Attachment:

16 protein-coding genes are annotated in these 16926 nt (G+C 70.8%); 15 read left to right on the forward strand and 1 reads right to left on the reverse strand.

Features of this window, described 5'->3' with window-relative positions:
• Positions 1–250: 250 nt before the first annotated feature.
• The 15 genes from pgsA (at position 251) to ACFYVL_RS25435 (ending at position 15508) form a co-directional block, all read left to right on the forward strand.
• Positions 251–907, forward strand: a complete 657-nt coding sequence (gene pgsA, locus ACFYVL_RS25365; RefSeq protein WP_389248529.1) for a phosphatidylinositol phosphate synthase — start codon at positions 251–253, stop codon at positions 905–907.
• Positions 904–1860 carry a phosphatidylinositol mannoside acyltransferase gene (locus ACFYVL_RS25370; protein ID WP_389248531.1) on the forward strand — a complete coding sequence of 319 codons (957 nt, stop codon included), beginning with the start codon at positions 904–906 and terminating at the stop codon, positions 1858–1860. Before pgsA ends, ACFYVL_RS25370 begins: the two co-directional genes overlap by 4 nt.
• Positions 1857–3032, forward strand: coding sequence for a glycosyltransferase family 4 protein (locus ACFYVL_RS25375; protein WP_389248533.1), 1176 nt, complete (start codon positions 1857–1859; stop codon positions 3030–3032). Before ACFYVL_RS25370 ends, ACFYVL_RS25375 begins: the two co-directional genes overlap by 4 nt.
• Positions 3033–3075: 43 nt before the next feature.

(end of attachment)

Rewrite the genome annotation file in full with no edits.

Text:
16 protein-coding genes are annotated in these 16926 nt (G+C 70.8%); 15 read left to right on the forward strand and 1 reads right to left on the reverse strand.

Features of this window, described 5'->3' with window-relative positions:
• Positions 1–250: 250 nt before the first annotated feature.
• The 15 genes from pgsA (at position 251) to ACFYVL_RS25435 (ending at position 15508) form a co-directional block, all read left to right on the forward strand.
• Positions 251–907, forward strand: a complete 657-nt coding sequence (gene pgsA, locus ACFYVL_RS25365; RefSeq protein WP_389248529.1) for a phosphatidylinositol phosphate synthase — start codon at positions 251–253, stop codon at positions 905–907.
• Positions 904–1860 carry a phosphatidylinositol mannoside acyltransferase gene (locus ACFYVL_RS25370; protein ID WP_389248531.1) on the forward strand — a complete coding sequence of 319 codons (957 nt, stop codon included), beginning with the start codon at positions 904–906 and terminating at the stop codon, positions 1858–1860. Before pgsA ends, ACFYVL_RS25370 begins: the two co-directional genes overlap by 4 nt.
• Positions 1857–3032, forward strand: coding sequence for a glycosyltransferase family 4 protein (locus ACFYVL_RS25375; protein WP_389248533.1), 1176 nt, complete (start codon positions 1857–1859; stop codon positions 3030–3032). Before ACFYVL_RS25370 ends, ACFYVL_RS25375 begins: the two co-directional genes overlap by 4 nt.
• Positions 3033–3075: 43 nt before the next feature.